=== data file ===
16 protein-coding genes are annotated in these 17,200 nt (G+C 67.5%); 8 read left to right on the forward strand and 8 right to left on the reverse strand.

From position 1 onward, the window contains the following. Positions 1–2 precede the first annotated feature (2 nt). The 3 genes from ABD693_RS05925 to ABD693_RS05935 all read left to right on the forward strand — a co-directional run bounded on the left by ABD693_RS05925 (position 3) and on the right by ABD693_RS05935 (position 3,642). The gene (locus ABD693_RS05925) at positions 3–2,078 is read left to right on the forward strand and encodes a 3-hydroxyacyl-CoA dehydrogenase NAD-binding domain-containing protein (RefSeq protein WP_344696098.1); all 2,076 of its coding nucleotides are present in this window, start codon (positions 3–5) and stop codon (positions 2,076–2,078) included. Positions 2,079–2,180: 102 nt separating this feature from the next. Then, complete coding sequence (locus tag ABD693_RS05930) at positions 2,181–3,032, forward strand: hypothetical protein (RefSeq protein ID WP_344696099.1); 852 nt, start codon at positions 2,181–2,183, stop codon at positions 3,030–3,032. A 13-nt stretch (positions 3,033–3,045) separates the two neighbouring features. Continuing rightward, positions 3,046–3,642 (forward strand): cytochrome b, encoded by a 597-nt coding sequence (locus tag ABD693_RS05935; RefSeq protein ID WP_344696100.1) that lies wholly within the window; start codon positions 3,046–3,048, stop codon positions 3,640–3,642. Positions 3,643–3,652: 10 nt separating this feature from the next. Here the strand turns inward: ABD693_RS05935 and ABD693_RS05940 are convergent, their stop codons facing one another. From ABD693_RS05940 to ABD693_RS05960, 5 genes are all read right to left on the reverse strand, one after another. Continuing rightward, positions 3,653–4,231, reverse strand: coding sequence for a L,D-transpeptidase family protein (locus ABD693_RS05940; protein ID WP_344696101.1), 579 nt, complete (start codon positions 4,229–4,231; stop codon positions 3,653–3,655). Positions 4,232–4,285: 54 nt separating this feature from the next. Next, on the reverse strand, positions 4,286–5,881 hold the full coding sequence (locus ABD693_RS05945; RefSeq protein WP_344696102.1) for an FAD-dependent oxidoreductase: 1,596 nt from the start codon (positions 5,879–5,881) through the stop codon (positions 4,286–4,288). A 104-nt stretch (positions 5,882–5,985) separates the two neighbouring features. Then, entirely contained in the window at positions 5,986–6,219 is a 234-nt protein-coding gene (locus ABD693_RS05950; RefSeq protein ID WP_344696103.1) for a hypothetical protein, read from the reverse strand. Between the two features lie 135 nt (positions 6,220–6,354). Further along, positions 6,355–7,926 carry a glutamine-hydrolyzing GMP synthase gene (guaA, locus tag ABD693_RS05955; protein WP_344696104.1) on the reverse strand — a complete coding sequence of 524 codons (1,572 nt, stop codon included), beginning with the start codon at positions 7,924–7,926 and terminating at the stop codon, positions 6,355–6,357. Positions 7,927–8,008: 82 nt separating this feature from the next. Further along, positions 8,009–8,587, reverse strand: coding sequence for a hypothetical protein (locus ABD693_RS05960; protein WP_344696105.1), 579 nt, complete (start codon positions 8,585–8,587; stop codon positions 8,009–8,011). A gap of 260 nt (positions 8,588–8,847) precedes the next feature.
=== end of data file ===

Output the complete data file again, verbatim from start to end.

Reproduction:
16 protein-coding genes are annotated in these 17,200 nt (G+C 67.5%); 8 read left to right on the forward strand and 8 right to left on the reverse strand.

From position 1 onward, the window contains the following. Positions 1–2 precede the first annotated feature (2 nt). The 3 genes from ABD693_RS05925 to ABD693_RS05935 all read left to right on the forward strand — a co-directional run bounded on the left by ABD693_RS05925 (position 3) and on the right by ABD693_RS05935 (position 3,642). The gene (locus ABD693_RS05925) at positions 3–2,078 is read left to right on the forward strand and encodes a 3-hydroxyacyl-CoA dehydrogenase NAD-binding domain-containing protein (RefSeq protein WP_344696098.1); all 2,076 of its coding nucleotides are present in this window, start codon (positions 3–5) and stop codon (positions 2,076–2,078) included. Positions 2,079–2,180: 102 nt separating this feature from the next. Then, complete coding sequence (locus tag ABD693_RS05930) at positions 2,181–3,032, forward strand: hypothetical protein (RefSeq protein ID WP_344696099.1); 852 nt, start codon at positions 2,181–2,183, stop codon at positions 3,030–3,032. A 13-nt stretch (positions 3,033–3,045) separates the two neighbouring features. Continuing rightward, positions 3,046–3,642 (forward strand): cytochrome b, encoded by a 597-nt coding sequence (locus tag ABD693_RS05935; RefSeq protein ID WP_344696100.1) that lies wholly within the window; start codon positions 3,046–3,048, stop codon positions 3,640–3,642. Positions 3,643–3,652: 10 nt separating this feature from the next. Here the strand turns inward: ABD693_RS05935 and ABD693_RS05940 are convergent, their stop codons facing one another. From ABD693_RS05940 to ABD693_RS05960, 5 genes are all read right to left on the reverse strand, one after another. Continuing rightward, positions 3,653–4,231, reverse strand: coding sequence for a L,D-transpeptidase family protein (locus ABD693_RS05940; protein ID WP_344696101.1), 579 nt, complete (start codon positions 4,229–4,231; stop codon positions 3,653–3,655). Positions 4,232–4,285: 54 nt separating this feature from the next. Next, on the reverse strand, positions 4,286–5,881 hold the full coding sequence (locus ABD693_RS05945; RefSeq protein WP_344696102.1) for an FAD-dependent oxidoreductase: 1,596 nt from the start codon (positions 5,879–5,881) through the stop codon (positions 4,286–4,288). A 104-nt stretch (positions 5,882–5,985) separates the two neighbouring features. Then, entirely contained in the window at positions 5,986–6,219 is a 234-nt protein-coding gene (locus ABD693_RS05950; RefSeq protein ID WP_344696103.1) for a hypothetical protein, read from the reverse strand. Between the two features lie 135 nt (positions 6,220–6,354). Further along, positions 6,355–7,926 carry a glutamine-hydrolyzing GMP synthase gene (guaA, locus tag ABD693_RS05955; protein WP_344696104.1) on the reverse strand — a complete coding sequence of 524 codons (1,572 nt, stop codon included), beginning with the start codon at positions 7,924–7,926 and terminating at the stop codon, positions 6,355–6,357. Positions 7,927–8,008: 82 nt separating this feature from the next. Further along, positions 8,009–8,587, reverse strand: coding sequence for a hypothetical protein (locus ABD693_RS05960; protein WP_344696105.1), 579 nt, complete (start codon positions 8,585–8,587; stop codon positions 8,009–8,011). A gap of 260 nt (positions 8,588–8,847) precedes the next feature.